I'm 42 years old. The emotions when allowed to surface are just as raw today as they were when I was 12 years old. The hurt cuts deeper than I would ever like to admit and I surely do my best to keep it to myself.

He did some shitty things...some unforgettable things. Have a forgiven him? On a good day. Yes. Right now? Not so much. He beat my mother, he threw my brother across the room, he would blow entire paychecks on gambling, he would steal money from my brother and me, he stole money from my mom, she would beg him for money to feed Terry and me and he would give her $5.00, he would disappear for weeks on end, he would use me as a decoy to go visit his multiple girlfriends leaving me in a strange house in a living room in front of a television, after he left, he made no attempt to contact us except once, possibly twice, he never sent my mother money. He was a selfish childish little man.

I'm angry at some of the men in my extended family- it turns out that my father had stayed in contact, all be it sporadic. No one told us. I don't have the courage to ask any of them if they ever asked my father to be a man and take responsibility for his family... send some money once in a while...

We were better off without him in our lives... my constant need of approval from father figures is fall out to this day... My behavior as a teenager also a direct result of looking for approval, acceptance and love from the opposite gender...


I'm still pissed. Angry and hurt and I don't know if this anger will ever go away. So, OJ Simpson pisses me off... Every time that son of a bitch shows up in the news.... my father, the sperm donor resurfaces... both of you... just go away.....................

Read more here:

2006 reflections of my father

2005 reflections of my mother

Have a great week everyone!

Sunday, September 16, 2007

Past My Bedtime....

Sunny - Hi 106 Lo 81 for Baghdad, Iraq
Sunny - Hi 101 Lo 65 for Qandahar, Afghanistan
Sunny - Hi 74 Lo 52 for Northern KY, USA

Song of the week: Ain't No Mountain High Enough, Marvin Gaye and Tammi Terrell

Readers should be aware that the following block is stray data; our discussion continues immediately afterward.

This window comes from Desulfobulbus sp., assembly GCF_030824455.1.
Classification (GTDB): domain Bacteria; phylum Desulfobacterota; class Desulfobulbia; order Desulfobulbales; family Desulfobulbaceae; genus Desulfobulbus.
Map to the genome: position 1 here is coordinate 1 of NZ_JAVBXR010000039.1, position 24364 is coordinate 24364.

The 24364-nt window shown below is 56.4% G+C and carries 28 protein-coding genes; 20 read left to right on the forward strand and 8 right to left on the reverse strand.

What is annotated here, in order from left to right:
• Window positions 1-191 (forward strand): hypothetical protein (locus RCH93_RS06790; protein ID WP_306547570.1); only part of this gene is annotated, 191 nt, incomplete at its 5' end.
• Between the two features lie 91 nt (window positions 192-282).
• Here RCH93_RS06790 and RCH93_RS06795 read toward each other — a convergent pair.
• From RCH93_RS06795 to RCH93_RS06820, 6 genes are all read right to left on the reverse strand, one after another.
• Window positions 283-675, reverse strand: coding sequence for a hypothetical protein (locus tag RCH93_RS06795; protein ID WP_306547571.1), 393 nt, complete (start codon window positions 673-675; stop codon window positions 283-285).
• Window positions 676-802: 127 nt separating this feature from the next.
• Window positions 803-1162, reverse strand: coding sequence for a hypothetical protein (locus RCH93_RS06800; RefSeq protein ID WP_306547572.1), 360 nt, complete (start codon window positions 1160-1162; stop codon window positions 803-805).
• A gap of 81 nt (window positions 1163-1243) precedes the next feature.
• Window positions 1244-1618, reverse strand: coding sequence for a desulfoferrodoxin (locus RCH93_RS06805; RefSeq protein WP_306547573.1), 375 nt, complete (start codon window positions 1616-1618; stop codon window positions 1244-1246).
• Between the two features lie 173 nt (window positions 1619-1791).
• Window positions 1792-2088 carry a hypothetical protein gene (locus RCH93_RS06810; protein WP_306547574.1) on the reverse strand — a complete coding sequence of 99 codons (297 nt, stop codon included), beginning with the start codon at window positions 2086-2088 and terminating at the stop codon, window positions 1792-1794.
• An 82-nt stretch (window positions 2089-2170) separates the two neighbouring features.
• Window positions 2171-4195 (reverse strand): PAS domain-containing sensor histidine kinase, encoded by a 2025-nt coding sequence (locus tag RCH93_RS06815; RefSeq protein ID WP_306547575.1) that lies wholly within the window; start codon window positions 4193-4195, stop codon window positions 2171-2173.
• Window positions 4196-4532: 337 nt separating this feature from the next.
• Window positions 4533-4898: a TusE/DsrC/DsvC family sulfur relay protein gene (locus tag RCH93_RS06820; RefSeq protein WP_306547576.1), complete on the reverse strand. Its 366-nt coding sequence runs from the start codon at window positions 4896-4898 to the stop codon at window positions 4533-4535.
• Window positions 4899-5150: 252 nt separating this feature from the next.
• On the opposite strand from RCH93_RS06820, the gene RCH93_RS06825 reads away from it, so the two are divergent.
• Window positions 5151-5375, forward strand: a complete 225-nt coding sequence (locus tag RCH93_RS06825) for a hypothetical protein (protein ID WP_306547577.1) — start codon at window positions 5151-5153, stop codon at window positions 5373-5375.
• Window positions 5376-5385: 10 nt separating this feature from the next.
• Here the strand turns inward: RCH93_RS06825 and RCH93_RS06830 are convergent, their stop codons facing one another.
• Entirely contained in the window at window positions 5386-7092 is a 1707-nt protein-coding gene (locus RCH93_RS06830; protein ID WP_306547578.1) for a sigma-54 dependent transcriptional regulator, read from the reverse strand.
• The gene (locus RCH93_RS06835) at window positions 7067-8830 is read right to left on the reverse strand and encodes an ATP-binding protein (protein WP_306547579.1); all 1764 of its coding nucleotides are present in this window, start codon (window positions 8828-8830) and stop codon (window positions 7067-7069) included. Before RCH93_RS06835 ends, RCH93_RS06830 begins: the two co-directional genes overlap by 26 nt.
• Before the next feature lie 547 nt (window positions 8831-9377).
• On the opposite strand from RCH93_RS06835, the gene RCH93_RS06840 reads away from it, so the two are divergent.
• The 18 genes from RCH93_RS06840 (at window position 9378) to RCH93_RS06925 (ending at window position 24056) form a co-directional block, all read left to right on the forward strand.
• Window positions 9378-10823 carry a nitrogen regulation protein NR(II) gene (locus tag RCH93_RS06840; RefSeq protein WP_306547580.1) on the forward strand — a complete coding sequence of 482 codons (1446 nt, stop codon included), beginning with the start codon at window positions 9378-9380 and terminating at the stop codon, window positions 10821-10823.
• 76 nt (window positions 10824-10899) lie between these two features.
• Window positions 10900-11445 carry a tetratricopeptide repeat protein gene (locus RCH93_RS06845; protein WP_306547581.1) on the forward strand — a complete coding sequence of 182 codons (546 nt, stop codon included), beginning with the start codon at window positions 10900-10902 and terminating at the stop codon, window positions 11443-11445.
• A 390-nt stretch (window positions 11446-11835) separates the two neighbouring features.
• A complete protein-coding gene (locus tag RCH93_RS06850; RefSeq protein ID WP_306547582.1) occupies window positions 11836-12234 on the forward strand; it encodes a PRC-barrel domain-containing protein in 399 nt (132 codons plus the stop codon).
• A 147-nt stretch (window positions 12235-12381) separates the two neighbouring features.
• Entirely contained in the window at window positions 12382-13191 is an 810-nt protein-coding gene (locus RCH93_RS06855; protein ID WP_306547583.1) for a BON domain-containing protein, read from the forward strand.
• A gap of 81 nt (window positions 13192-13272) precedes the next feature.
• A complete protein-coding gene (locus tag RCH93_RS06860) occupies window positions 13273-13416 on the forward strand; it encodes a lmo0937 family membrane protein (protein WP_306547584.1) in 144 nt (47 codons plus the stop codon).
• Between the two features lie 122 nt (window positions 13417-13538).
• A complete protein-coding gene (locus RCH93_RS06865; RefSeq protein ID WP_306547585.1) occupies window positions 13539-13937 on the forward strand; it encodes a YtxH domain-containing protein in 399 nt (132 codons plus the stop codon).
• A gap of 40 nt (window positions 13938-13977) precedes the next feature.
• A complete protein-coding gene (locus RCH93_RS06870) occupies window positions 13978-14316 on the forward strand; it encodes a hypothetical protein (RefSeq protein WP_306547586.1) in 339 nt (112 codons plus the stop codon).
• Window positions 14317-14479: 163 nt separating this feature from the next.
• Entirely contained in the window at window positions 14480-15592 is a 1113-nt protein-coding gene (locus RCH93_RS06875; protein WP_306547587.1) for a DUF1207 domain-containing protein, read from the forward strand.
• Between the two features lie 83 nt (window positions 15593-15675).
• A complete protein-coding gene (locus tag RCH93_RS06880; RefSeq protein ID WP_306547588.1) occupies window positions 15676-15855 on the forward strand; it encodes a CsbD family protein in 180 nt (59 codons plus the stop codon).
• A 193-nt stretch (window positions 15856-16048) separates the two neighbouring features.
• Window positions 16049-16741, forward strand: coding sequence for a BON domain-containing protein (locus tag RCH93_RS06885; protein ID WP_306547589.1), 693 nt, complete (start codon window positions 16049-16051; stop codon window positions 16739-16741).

There are some songs that just make you smile and cause you to sing along at full voice regardless of one's ability (in my case- definite inability). This song will pull me out of the worst of moods... it will elevate an already good mood right into the stratosphere. And the song, once heard will stay with me the entire day. This song causes people to smile when they hear it on the radio. It is a song of hope and love and caring and feeling secure and safe and having the knowledge that someone loves you so much they will do whatever it takes to protect you and keep you safe. This song sets a tone and is often used in movie soundtracks. I think my favorite has to be Remember The Titans-- I even like the scene in Stepmom... I'm so tired right now, I'm blanking on other movies... In any event, this song emotes my feelings for everyone I love and care for... especially Michael.

Ramble:

No ramble, it's 2:30 A.M. and I am winding down from a long day of cleaning and prepping for JoAnna's baby shower this afternoon. I still have a couple of things to do, but will have to wait until morning. In the meantime, as I type this, Michael is doing all the food prep for the shower (Note: I don't know how to cook). Anyway, go here if you would like to guess her due date. I swiped another pic from Rob's blog... This is the most recent picture of JoAnna-- August 30th.

Place your bets here.


Blogs and Links to Check Out This Week:

I haven't checked out any new blogs in a very long time. In looking up information on Tammi Terrell, I stumbled across this little gem of a blog: Plain or Pan? Outdated Music for Outdated People -- Fun and quirky. I like how he will compare different versions of the same song...

Ain't No Mountain High Enough

Listen, baby
Ain't no mountain high
Ain't no valley low
Ain't no river wide enough, baby

If you need me, call me
No matter where you are
No matter how far
Just call my name
I'll be there in a hurry
You don't have to worry

'Cause baby,
There ain't no mountain high enough
Ain't no valley low enough
Ain't no river wide enough
To keep me from getting to you

Remember the day
I set you free
I told you
You could always count on me
From that day on I made a vow
I'll be there when you want me
Some way, some how

'Cause baby,
There ain't no mountain high enough
Ain't no valley low enough
Ain't no river wide enough
To keep me from getting to you

No wind, no rain

My love is alive
Way down in my heart
Although we are miles apart
If you ever need a helping hand
I'll be there on the double
As fast as I can

Don't you know that
There ain't no mountain high enough
Ain't no valley low enough
Ain't no river wide enough
To keep me from getting to you

Don't you know that
There ain't no mountain high enough
Ain't no valley low enough
Ain't no river wide enough

Have a great week everyone!

Tuesday, September 11, 2007

A Life Remembered: Tom Burnett